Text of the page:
ST 2500 – Hints

Sunday Telegraph Cryptic No 2500 – Hints

Selected hints by Big Dave

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BD Rating – Difficulty *** Enjoyment ****

We asked for a special crossword for number 2500, and here it is.  The best single tip for solving this puzzle is to read the clue for 25 across first, then you will have an idea of the theme and where it is featured.  And don’t forget to heed the warning given:

(WARNING: Two answers in this special 2500th puzzle require numbers as well as letters. The figure zero must be entered as a capital O.)

Don’t forget that you can give your assessment of the puzzle. Five stars if you thought it was great, one if you hated it, four, three or two if it was somewhere in between.

As is usual for the weekend prize crosswords, I will select a few of the better clues and provide hints for them.

Peter Biddlecombe’s full review of this puzzle will be published at 12.00 on Friday, 11th September.


1a Time off for good behaviour? (6)
… like going to church!

28a This is it! See headline at 1, 11, 13, 14, 18 across, 21, 25 (6)
In its inimitable way, ScrewedUp has the word across in the middle instead of at the end of this clue [the word across is placed next to the only number that could also be a down clue!]- this is an ordinal number (like 1st, 2nd, 3rd etc.) and if you have read the warning you will be in no doubt of the answer


18d Sailor and a soldier finish off fish paste (6)
You need a three letter word for a sailor followed by A and a three letter word for a soldier, but only use the first two – we are used to soldiers being men, well this is only one soldier! – the result is a fish past that Mrs BD had never heard of, so what chance did I have?

23 Part of pitch and time he used with catchy number? (3,2)
If you have been reading these hints carefully you will have realised by now that the answer to this clue must end in a number – in fact it is two numbers, and they are the closest that you can get when converting the 25-yard line in Rugby to the metric equivalent that is now, sadly, used – by the way the clue itself is a clever charade of an abbreviation for Time with HE and the catchy number from the book and film by by the American author Joseph Heller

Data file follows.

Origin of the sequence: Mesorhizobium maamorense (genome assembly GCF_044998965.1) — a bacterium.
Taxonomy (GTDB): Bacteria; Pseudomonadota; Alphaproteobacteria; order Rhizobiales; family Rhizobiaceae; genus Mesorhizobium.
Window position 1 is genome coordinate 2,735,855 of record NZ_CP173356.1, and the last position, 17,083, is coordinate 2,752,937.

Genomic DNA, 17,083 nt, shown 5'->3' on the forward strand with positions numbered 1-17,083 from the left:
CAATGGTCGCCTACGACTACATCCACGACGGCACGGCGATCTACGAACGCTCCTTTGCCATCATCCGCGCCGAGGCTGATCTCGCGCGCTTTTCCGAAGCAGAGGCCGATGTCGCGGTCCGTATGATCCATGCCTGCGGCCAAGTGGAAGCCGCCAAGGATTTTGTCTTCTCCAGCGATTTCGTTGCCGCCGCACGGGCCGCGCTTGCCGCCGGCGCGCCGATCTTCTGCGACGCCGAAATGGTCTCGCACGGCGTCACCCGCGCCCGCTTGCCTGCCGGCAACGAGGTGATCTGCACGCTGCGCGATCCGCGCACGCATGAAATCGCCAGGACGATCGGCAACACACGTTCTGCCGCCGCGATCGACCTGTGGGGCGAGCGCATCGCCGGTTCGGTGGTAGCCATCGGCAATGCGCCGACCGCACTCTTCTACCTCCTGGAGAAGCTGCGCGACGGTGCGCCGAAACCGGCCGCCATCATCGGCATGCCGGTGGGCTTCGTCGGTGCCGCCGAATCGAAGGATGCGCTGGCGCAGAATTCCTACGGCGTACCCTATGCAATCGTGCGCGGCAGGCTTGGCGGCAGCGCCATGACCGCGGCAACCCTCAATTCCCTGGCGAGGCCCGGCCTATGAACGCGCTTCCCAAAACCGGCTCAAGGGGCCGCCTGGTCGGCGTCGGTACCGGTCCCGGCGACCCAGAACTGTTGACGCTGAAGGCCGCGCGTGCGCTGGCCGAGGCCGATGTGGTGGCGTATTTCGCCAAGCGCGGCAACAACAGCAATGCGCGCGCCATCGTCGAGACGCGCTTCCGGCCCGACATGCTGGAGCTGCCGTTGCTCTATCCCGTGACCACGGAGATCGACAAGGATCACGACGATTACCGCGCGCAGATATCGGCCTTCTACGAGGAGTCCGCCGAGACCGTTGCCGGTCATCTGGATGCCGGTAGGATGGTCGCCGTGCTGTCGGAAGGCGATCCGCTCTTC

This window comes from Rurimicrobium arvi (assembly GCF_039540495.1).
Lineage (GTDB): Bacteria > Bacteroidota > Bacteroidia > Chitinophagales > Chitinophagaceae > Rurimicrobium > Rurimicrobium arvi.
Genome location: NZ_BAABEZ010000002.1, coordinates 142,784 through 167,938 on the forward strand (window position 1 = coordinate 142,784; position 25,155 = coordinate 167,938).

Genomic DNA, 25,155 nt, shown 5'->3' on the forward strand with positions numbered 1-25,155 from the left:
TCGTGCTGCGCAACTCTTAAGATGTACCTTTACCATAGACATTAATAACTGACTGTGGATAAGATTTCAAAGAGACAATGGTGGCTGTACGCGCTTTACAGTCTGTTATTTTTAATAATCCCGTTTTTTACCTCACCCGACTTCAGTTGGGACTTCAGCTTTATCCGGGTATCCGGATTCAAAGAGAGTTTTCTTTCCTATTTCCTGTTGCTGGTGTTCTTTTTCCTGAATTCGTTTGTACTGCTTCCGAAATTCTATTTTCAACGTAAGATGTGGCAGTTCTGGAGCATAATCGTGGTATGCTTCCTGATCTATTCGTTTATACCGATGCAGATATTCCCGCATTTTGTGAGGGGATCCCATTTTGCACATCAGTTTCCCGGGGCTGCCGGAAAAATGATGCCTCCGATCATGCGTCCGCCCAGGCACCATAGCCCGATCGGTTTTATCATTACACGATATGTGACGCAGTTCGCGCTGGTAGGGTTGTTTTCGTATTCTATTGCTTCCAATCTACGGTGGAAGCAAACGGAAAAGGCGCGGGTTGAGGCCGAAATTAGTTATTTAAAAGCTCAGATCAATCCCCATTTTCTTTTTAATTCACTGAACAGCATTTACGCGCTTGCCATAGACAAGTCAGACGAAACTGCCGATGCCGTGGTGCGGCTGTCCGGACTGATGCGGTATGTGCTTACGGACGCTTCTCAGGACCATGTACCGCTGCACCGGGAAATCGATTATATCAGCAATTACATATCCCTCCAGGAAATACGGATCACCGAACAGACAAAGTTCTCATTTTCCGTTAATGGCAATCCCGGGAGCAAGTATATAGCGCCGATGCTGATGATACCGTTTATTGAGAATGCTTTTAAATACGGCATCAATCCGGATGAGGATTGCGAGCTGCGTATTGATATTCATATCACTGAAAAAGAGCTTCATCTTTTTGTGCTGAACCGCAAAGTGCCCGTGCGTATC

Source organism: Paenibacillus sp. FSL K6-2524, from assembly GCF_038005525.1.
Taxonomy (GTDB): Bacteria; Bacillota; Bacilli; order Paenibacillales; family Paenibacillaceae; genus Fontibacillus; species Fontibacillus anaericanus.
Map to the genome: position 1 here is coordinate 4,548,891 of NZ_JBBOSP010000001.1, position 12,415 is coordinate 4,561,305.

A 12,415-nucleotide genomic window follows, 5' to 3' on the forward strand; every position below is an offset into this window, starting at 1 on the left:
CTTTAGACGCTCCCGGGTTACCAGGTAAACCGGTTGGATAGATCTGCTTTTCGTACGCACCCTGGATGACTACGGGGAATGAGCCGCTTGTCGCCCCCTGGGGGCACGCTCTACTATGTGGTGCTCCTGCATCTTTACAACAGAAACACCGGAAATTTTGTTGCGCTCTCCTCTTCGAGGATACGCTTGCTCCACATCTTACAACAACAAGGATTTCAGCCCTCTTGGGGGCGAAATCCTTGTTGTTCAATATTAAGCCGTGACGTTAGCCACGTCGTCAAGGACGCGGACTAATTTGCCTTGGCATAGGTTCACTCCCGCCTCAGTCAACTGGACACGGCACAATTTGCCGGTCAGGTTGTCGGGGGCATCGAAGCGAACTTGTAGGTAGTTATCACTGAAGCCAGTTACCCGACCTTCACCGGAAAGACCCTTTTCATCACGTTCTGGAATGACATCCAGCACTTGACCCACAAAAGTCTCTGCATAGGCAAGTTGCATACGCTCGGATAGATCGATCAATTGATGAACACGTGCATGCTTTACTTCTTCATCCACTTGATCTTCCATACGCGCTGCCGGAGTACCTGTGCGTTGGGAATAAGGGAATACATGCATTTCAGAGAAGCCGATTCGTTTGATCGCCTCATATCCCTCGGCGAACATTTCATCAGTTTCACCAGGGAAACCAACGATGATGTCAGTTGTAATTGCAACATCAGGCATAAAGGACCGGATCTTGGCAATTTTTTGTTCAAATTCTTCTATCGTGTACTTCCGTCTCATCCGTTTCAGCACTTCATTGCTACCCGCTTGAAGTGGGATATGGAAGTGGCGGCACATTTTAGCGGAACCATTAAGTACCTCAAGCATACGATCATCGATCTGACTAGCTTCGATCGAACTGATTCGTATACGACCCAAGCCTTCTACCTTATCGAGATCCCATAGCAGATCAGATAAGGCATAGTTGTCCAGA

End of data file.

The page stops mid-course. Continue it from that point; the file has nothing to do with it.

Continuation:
I will be out all afternoon, but don’t let that stop you from leaving comments.  If your questions are still outstanding when I return, I will sort them out then.

Please don’t put whole or partial answers in your comment, else they may be censored!


  1. CastorFool
    Posted September 6, 2009 at 2:18 pm | Permalink | Reply

    Most enjoyable!
    18d REALLY is a bit fishy; I have never heard of half the word being used.

    • Emandan
      Posted September 6, 2009 at 5:00 pm | Permalink | Reply

      don;t think it is the name of a fish per se it is the word for a roe from a certain type of fish
      if i have the right answer and it isn’t even English

      • CastorFool
        Posted September 7, 2009 at 12:48 pm | Permalink | Reply

        I know it is not the name of a fish, and that it is not English.
        The word asked for in the clue does not stand alone in English, it is the first part of a word ‘joined’ to a foreign word for salad that has 12 letters.

        • Posted September 7, 2009 at 4:22 pm | Permalink | Reply

          I think if you google the 6 letter word you will find that it is used extensively, but Chambers Dictionary is, as yet, unaware of it.

  2. Tilly
    Posted September 6, 2009 at 2:32 pm | Permalink | Reply

    Very enjoyable. The word ‘across’ appears in the printed version of the crossword, too.

    i thought the answer to 23 referred to cricket.

    • Tilly
      Posted September 6, 2009 at 2:33 pm | Permalink | Reply

      Sorry, I meant to say ‘across’ appears in the same place in the printed clue, too.

      • Posted September 6, 2009 at 11:06 pm | Permalink | Reply

        I realised soon after I went out today that the word “across” was there to identify the only one of those numbers that could have been a down clue as well!

    • gazza
      Posted September 6, 2009 at 2:40 pm | Permalink | Reply